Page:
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toys with shapes and colors

How kids learn to match objects by their shape and function

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Have your ever wondered how your 3 or 4-year-old develops their understanding of characteristics and proprieties? When your little one pinches soft food with a fork and eats it, do they actually understand how eating utensils are used or is this behavior pure imitation? In what moment is this cognitive milestone achieved? In this article, we’re going to talk about how preschoolers develop their ability to find relationships and patterns between objects, their physical characteristics, and their abstract proprieties.

Around the 3 year mark, children are still learning to identify and classify objects by their shape and color, amongst other physical characteristics. Between 3 and 4 years of age, kids start to develop a more complex understanding of objects and their abstract qualities, like how they are used and what they are for. Older children and adults, on the other hand, think effortlessly in terms of function and complex cause-and-effect relationships.

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A team of psychology researchers from the University of California in San Diego, Vanderbilt University, and the University of Minnesota investigated when and how preschoolers start using abstract information to relate the daily life objects that surround them. In 2002, they conducted a study in which they presented common kitchen utensils to 3 and 4-year-olds, instructed them to match the objects by shape or function, and then observed the kid’s responses.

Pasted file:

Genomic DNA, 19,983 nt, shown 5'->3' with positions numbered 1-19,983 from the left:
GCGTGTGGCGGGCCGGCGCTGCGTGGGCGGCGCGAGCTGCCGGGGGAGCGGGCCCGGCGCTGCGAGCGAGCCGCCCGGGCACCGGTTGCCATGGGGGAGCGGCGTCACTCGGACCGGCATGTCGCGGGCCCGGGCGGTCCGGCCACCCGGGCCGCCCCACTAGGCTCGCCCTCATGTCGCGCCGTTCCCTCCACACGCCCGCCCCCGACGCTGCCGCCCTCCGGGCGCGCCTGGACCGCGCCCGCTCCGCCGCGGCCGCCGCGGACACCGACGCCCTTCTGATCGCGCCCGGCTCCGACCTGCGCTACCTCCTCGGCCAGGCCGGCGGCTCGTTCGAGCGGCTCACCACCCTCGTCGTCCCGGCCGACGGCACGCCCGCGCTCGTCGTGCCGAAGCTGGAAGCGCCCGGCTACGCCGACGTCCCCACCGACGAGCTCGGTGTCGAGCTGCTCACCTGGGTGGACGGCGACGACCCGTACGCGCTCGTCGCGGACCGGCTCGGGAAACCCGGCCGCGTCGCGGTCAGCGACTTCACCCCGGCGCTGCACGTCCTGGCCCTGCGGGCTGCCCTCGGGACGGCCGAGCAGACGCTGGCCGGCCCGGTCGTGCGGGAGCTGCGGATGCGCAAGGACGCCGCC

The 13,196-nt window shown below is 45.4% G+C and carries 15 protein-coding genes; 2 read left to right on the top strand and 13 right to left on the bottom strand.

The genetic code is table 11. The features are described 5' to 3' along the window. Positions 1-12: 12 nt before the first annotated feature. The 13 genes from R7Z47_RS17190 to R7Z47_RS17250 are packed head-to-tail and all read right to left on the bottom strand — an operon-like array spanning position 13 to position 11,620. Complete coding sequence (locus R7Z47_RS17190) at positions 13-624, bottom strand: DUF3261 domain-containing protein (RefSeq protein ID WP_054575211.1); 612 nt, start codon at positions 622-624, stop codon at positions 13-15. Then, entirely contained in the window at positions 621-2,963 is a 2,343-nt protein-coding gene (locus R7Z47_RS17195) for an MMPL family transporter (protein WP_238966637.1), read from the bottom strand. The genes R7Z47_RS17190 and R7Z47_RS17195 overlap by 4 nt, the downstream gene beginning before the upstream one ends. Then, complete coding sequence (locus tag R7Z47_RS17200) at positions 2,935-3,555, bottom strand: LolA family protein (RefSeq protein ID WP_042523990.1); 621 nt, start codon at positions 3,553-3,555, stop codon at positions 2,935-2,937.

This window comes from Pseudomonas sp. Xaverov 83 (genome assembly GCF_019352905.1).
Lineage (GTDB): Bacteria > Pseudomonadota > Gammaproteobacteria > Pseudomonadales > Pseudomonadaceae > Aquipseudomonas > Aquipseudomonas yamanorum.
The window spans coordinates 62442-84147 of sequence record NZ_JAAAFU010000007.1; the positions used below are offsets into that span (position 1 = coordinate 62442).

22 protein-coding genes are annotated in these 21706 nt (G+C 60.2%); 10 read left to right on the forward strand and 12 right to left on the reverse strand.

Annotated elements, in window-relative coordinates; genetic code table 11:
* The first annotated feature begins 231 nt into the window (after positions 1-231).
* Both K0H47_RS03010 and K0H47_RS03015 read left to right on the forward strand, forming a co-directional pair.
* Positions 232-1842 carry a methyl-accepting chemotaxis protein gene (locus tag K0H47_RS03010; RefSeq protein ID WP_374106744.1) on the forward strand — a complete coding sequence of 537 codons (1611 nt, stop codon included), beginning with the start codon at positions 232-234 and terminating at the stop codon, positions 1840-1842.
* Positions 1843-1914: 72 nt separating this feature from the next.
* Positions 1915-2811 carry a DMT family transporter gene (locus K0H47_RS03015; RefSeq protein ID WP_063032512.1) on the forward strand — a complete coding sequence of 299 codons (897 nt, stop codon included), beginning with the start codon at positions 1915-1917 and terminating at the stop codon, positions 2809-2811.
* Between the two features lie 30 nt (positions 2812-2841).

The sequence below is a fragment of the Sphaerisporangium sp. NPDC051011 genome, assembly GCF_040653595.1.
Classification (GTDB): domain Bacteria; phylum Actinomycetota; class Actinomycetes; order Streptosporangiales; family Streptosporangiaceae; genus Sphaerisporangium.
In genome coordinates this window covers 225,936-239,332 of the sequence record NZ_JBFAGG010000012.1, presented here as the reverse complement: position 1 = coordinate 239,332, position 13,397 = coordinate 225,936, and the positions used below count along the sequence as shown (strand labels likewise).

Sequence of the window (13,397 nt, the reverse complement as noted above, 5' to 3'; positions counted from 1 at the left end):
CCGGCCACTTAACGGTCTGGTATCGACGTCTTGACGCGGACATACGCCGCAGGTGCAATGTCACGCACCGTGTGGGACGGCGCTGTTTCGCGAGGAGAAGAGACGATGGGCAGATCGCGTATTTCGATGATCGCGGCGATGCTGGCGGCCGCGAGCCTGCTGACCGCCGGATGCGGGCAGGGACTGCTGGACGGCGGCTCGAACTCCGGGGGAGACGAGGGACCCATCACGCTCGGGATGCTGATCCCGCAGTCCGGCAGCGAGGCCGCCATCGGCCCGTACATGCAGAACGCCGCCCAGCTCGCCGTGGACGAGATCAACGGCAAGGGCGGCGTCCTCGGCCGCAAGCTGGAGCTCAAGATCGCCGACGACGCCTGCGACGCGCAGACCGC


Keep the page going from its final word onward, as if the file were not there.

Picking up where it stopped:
They found that 4-year-old kids had no problem following either rule, but 3-year-olds got lost when trying to identify objects by their function. Nonetheless, if no instruction was given, 4-year-olds tended to match by shape unless prompted otherwise. This showed that by this age, most kids can understand both shape and function of objects to which they are frequently exposed to. They concluded that kids around 36 to 48 months are developing their conceptual and abstract thinking skills, and that their cognitive abilities are measurably different in this short lapse of moths.

If you want to dive deeper into the research on preschooler’s cognitive development, here’s the article mentioned above:
http://cogdevlab.ucsd.edu/files/2013/05/DeaketalDP2002.pdf

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